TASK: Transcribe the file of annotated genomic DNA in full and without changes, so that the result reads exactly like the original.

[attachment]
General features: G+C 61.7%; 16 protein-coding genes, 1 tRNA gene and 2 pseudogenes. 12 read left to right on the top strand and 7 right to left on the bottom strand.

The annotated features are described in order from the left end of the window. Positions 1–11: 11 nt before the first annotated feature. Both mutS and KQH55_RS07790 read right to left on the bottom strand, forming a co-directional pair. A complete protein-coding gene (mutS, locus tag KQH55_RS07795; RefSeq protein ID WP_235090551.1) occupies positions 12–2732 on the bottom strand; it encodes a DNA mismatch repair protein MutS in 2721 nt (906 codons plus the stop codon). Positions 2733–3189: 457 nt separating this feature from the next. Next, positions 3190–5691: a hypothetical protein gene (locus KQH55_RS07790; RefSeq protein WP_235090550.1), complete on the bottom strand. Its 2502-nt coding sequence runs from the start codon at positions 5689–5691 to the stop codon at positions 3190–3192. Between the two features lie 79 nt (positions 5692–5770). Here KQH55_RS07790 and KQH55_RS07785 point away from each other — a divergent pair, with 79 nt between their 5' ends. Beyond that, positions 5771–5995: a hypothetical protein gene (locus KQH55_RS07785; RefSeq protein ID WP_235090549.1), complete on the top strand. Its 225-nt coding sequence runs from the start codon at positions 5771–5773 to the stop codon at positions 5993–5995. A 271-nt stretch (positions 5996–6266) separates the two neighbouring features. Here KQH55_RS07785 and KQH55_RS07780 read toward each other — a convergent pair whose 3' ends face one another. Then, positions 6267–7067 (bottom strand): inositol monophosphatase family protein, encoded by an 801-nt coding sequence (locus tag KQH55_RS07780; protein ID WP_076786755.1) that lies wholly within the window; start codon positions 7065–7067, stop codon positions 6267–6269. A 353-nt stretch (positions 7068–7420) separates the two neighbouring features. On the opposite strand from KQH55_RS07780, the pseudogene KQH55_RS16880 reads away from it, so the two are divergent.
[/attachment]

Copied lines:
General features: G+C 61.7%; 16 protein-coding genes, 1 tRNA gene and 2 pseudogenes. 12 read left to right on the top strand and 7 right to left on the bottom strand.

The annotated features are described in order from the left end of the window. Positions 1–11: 11 nt before the first annotated feature. Both mutS and KQH55_RS07790 read right to left on the bottom strand, forming a co-directional pair. A complete protein-coding gene (mutS, locus tag KQH55_RS07795; RefSeq protein ID WP_235090551.1) occupies positions 12–2732 on the bottom strand; it encodes a DNA mismatch repair protein MutS in 2721 nt (906 codons plus the stop codon). Positions 2733–3189: 457 nt separating this feature from the next. Next, positions 3190–5691: a hypothetical protein gene (locus KQH55_RS07790; RefSeq protein WP_235090550.1), complete on the bottom strand. Its 2502-nt coding sequence runs from the start codon at positions 5689–5691 to the stop codon at positions 3190–3192. Between the two features lie 79 nt (positions 5692–5770). Here KQH55_RS07790 and KQH55_RS07785 point away from each other — a divergent pair, with 79 nt between their 5' ends. Beyond that, positions 5771–5995: a hypothetical protein gene (locus KQH55_RS07785; RefSeq protein ID WP_235090549.1), complete on the top strand. Its 225-nt coding sequence runs from the start codon at positions 5771–5773 to the stop codon at positions 5993–5995. A 271-nt stretch (positions 5996–6266) separates the two neighbouring features. Here KQH55_RS07785 and KQH55_RS07780 read toward each other — a convergent pair whose 3' ends face one another. Then, positions 6267–7067 (bottom strand): inositol monophosphatase family protein, encoded by an 801-nt coding sequence (locus tag KQH55_RS07780; protein ID WP_076786755.1) that lies wholly within the window; start codon positions 7065–7067, stop codon positions 6267–6269. A 353-nt stretch (positions 7068–7420) separates the two neighbouring features. On the opposite strand from KQH55_RS07780, the pseudogene KQH55_RS16880 reads away from it, so the two are divergent.